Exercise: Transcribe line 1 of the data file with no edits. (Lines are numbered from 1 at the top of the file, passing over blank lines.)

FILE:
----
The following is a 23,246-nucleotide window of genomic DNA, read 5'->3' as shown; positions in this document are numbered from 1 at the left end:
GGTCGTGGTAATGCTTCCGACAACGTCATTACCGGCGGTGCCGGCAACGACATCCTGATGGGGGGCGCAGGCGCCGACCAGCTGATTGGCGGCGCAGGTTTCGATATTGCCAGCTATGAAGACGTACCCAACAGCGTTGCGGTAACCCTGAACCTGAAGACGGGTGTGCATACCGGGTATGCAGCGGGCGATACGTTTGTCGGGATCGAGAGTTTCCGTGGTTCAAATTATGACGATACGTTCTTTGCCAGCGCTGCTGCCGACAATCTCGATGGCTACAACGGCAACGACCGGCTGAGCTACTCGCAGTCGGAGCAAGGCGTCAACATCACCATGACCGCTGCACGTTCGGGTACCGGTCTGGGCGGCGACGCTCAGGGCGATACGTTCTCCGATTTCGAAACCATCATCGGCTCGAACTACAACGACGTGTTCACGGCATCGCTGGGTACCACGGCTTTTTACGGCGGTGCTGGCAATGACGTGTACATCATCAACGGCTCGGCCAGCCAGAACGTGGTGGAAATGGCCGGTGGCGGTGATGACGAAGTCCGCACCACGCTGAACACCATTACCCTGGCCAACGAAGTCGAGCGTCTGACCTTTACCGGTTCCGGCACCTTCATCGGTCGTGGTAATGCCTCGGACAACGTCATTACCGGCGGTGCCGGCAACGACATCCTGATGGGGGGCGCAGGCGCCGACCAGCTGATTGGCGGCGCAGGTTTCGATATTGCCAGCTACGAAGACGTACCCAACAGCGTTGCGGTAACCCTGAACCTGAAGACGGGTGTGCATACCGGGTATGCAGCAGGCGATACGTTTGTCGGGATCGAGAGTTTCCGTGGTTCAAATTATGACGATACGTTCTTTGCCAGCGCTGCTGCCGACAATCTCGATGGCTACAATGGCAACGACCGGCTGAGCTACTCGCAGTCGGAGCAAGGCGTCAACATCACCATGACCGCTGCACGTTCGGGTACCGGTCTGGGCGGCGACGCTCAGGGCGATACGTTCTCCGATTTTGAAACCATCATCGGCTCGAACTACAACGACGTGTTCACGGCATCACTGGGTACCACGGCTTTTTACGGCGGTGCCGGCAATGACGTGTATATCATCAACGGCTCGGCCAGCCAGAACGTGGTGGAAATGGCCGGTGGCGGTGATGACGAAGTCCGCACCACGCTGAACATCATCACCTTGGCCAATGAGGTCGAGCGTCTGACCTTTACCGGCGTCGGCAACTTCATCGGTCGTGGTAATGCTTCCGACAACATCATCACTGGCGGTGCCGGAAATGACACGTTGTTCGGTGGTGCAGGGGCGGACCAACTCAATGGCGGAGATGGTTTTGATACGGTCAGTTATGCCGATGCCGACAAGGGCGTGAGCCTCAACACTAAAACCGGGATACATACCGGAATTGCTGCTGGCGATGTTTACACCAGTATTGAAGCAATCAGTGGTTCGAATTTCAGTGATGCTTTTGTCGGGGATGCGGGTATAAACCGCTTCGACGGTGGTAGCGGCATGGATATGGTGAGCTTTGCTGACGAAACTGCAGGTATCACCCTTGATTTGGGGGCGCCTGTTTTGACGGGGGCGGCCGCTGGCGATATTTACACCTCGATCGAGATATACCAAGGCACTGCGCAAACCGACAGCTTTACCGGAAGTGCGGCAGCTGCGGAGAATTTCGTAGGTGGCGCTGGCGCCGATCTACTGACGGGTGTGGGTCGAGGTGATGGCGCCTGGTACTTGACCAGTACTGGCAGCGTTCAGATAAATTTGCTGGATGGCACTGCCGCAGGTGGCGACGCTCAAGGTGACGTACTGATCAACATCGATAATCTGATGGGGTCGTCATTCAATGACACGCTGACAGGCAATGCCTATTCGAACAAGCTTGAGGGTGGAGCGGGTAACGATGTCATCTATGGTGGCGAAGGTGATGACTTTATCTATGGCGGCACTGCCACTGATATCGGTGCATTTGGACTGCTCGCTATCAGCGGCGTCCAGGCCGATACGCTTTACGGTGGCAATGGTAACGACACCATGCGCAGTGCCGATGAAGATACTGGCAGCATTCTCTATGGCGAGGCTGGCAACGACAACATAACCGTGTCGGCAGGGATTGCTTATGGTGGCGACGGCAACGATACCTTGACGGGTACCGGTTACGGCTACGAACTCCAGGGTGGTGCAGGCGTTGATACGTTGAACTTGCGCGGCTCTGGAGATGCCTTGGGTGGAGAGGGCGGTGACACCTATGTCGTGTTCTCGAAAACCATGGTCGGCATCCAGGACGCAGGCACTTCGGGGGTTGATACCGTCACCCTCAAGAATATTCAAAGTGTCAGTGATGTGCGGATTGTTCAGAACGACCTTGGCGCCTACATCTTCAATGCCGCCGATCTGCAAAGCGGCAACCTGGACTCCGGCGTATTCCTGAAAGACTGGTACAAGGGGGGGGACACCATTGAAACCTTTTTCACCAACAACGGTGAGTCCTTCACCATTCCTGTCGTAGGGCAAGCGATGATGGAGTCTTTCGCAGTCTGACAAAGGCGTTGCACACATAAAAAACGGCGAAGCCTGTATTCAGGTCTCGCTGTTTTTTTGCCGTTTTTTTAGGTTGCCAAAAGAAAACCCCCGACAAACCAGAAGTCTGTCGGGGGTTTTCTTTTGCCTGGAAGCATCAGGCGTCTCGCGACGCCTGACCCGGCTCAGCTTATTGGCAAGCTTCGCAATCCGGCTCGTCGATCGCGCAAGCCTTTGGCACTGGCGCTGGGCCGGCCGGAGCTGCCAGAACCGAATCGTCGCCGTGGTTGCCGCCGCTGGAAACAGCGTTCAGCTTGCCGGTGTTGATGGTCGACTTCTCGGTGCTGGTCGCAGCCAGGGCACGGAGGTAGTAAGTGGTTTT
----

The following is a 23,246-nucleotide window of genomic DNA, read 5'->3' as shown; positions in this document are numbered from 1 at the left end: